Connie Mutel Releases Article Comparing Climate Change to the COVID-19 Pandemic

Via Flickr

Author Connie Mutel released “COVID-19: Dress Rehearsal for a Climate in Crisis,” earlier this month.

Connie Mutel is a retired UI Senior Science Writer and climate change activist who recently began to research the parallels between responses to the COVID-19 pandemic and climate change. In the beginning of her article, she discusses the slow response administrations in the United States had to the early warning signs of both crises. She then goes on to explain the importance of taking direct measures to combat the issues sooner rather than later and the ways COVID-19 could help solve Climate Change.

“COVID has shown us what a runaway crisis looks like and feels like. It reveals a lack of predictability,” Mutel said in a Zoom conference Tuesday.

The talk revolved around the intersection of the two issues and potential paths forward. Mutel believes the crises are heavily intertwined and COVID-19 is providing a once-in-a-lifetime opportunity to fast track efforts to combat climate change.

“One crisis magnifies the other. COVID is expressed more in areas with more air pollution.” Mutel said. “Like with COVID, we need global solidarity and collective action to solve climate change.”

Click here to read “COVID-19:Dress Rehearsal for a Climate in Crisis.”

Update on the Mutel woodland burn

Last fall,  UI senior science writer and archivist Connie Mutel along with her husband, UI professor Robert Mutel, held a controlled burn of their oak woodlands near Iowa City.

The above video showcases the before and after effects of the burn by comparing an unburned section of the woodlands to a burned section.

The burn was also featured in the September issue of the Iowa Department of Natural Resources’ Iowa Outdoors magazine. Read the full article here.

Also, check out the Iowa Environmental Focus’ interview with Connie Mutel on oak woodlands and controlled burns, and our On the Radio segment discussing the benefits of controlled burns.

Video of oak woodlands controlled burn

University of Iowa video producer Ben Hill took this footage of the controlled burn conducted on Connie and Robert Mutel’s oak woodlands near Iowa City.

To view a slideshow of the burn, click here.

To read an interview with Connie Mutel about controlled burns, click here.

Photos from oak woodlands controlled burn

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On November 17th, UI senior science writer and archivist Connie Mutel and her husband, UI professor Robert Mutel, held a controlled burn of their oak woodlands near Iowa City. The fire lasted about three hours and was a success. Mrs. Mutel was kind enough to share photos of the event with the Iowa Environmental Focus.

Environmental Experts Speak: Connie Mutel and Iowa’s oak woodland

Photo by Carl Kurtz

Cornelia “Connie” Mutel is a senior science writer and archivist in Iowa’s Institute of Hydraulic Research. She has completed eight books, many of which focus on Iowa’s ecology. Connie and her husband, UI professor Robert Mutel, live on 18 acres of oak-hickory woodland near Iowa City. Within the next week they will perform a controlled burn on part of the oak woodland.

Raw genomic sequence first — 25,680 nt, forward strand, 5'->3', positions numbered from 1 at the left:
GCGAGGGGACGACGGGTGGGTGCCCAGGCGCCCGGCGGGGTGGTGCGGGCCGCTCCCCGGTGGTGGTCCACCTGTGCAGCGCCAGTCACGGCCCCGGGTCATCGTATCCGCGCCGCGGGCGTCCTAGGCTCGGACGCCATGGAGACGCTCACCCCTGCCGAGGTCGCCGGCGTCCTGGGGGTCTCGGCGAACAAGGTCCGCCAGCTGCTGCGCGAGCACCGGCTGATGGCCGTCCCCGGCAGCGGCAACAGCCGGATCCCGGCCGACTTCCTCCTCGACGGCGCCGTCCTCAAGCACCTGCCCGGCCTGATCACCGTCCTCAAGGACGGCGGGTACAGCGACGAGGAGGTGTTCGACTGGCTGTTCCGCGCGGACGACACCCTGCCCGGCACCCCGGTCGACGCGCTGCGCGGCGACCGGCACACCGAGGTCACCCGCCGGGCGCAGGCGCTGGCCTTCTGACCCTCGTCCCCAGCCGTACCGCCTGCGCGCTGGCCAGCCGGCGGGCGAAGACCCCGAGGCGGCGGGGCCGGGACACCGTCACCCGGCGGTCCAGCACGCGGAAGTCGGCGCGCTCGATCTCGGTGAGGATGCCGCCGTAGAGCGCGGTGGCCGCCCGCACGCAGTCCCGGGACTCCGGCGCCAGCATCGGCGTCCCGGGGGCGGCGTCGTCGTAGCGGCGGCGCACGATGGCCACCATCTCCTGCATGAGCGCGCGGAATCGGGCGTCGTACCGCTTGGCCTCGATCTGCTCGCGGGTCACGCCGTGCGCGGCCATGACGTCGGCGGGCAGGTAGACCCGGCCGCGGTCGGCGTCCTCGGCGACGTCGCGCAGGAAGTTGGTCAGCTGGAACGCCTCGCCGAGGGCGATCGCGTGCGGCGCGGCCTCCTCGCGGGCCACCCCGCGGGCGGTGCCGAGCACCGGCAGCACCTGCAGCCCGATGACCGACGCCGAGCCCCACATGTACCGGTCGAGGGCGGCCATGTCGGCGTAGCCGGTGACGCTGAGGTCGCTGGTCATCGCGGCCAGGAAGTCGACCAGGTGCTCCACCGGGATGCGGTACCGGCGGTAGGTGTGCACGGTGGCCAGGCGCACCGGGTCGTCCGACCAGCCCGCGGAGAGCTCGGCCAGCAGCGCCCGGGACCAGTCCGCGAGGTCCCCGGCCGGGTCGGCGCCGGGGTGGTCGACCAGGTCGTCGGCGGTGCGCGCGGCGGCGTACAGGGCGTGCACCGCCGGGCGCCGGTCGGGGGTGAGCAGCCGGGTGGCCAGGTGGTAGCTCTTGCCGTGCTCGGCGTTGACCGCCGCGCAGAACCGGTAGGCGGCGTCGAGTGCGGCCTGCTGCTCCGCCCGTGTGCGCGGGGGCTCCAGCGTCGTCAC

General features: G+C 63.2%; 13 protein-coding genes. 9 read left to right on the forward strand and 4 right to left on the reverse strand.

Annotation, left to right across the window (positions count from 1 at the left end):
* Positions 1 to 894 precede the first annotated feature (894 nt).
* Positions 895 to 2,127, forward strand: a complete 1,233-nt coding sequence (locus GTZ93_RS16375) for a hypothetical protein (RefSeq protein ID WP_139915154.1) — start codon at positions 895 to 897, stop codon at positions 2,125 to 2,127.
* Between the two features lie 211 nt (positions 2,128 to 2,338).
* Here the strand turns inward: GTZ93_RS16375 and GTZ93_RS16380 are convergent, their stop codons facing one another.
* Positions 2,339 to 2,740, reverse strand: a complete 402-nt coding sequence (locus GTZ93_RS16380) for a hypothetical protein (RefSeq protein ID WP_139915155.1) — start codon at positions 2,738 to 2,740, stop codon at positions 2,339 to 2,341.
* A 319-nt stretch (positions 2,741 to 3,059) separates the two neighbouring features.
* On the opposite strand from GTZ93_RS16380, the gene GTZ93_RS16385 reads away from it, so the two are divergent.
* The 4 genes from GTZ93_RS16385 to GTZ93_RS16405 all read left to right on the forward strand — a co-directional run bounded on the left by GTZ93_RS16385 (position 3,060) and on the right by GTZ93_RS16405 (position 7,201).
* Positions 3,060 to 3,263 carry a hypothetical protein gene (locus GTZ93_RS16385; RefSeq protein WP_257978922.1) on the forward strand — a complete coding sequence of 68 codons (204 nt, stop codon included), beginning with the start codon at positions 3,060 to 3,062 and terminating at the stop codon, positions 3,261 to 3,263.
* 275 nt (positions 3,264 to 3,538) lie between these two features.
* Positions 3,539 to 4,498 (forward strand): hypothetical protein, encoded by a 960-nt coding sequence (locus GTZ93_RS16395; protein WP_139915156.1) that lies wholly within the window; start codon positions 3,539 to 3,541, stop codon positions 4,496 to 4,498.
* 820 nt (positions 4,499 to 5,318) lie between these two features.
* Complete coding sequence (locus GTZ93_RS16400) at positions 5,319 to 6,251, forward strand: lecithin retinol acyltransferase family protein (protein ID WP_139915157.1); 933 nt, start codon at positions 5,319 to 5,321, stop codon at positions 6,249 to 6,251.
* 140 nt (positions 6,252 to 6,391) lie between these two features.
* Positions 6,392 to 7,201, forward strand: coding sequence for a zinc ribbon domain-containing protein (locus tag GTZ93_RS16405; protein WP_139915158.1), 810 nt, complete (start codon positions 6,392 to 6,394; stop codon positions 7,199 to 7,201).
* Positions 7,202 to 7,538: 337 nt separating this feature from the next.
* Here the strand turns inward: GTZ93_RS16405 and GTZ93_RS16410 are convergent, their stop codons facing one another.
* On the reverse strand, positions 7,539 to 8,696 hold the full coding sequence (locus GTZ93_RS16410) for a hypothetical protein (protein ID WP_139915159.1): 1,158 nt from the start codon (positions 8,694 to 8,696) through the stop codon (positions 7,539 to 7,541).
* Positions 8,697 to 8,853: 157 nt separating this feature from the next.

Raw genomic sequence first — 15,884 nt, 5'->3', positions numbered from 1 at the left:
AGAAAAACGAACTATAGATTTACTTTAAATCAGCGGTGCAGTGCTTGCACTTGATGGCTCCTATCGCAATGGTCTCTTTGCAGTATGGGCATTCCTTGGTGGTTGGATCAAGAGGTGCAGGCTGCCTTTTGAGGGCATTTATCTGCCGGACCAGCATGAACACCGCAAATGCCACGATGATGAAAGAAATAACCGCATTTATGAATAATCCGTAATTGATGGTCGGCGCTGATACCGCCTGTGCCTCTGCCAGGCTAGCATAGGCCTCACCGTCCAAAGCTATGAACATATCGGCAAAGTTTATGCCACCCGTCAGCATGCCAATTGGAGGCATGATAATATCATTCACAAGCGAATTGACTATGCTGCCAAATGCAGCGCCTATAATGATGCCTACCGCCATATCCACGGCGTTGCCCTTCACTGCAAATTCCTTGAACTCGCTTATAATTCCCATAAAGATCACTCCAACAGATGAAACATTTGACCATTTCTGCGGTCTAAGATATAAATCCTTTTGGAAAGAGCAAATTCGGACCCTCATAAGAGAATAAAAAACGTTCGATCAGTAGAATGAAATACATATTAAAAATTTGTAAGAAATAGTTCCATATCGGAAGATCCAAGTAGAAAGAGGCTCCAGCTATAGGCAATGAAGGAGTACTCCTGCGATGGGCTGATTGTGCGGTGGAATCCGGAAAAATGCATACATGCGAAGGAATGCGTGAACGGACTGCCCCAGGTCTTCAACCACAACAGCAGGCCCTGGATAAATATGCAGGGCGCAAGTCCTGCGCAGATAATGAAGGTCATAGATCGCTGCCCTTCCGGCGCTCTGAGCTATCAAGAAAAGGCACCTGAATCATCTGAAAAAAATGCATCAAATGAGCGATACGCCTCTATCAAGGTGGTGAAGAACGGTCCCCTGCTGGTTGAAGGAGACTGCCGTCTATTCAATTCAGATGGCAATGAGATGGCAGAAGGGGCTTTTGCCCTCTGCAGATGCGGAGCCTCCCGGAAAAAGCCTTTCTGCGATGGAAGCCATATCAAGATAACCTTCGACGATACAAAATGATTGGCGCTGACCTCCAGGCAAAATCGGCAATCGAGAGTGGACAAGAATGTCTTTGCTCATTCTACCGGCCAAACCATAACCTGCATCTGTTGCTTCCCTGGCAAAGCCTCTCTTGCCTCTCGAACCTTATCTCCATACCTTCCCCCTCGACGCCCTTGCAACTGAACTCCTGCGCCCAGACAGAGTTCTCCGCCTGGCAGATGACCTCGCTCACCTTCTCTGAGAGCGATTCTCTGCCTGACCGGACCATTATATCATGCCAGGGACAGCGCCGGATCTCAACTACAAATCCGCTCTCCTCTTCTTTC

Connie spoke with Iowa Environmental Focus and discussed the history of Iowa’s ecology and the importance of controlled burns: Continue reading

Photos from Delhi

Thanks to this summer's flooding, Lake Delhi is no longer a hot spot for vacationers. - Photo by Brian Cook/Manchester Press

Along the way to Tuesday’s flood preparation seminar in Elkader, Sen. Joe Bolkcom, ecologist Connie Mutel, flood researcher Nathan Young, and Wayne Peterson of the Department of Agriculture and Land Stewardship stopped by the former site of Lake Delhi to check out the destruction caused by this summer’s flooding.

Below is a sampling of Bolkcom’s photos.

A Watershed Woman: Connie Mutel

Photo by Tim Schoon.

IT’S EASY to sum up Connie Mutel’s complexity. Simply put, she’s a renaissance woman.

Tucked away in her office in the IIHR-Hydroscience & Engineering Institute’s archives, Mutel enjoys the hundreds of years of history and scientific research at her fingertips.

But she’s the antithesis of what one might expect from a historian and archivist. She does more than just preserve and organize documents in a stuffy room. Outside of her office, she engages with Iowa’s natural landscape and with her pen, campaigns vigorously, yet eloquently to help protect it.

An eternal liberal arts student, Mutel dons many figurative hats atop her shortly-cropped hair. Beyond her archival duties at the IIHR, she is also an ecologist and accomplished writer and editor.

Mutel has edited the soon to be released A Watershed Year: Anatomy of the Iowa Floods of 2008 – her twelfth book – a diverse collection of essays that scientifically dissect the Iowa floods of 2008. The compilation includes works from many of Mutel’s colleagues at IIHR.

Continue reading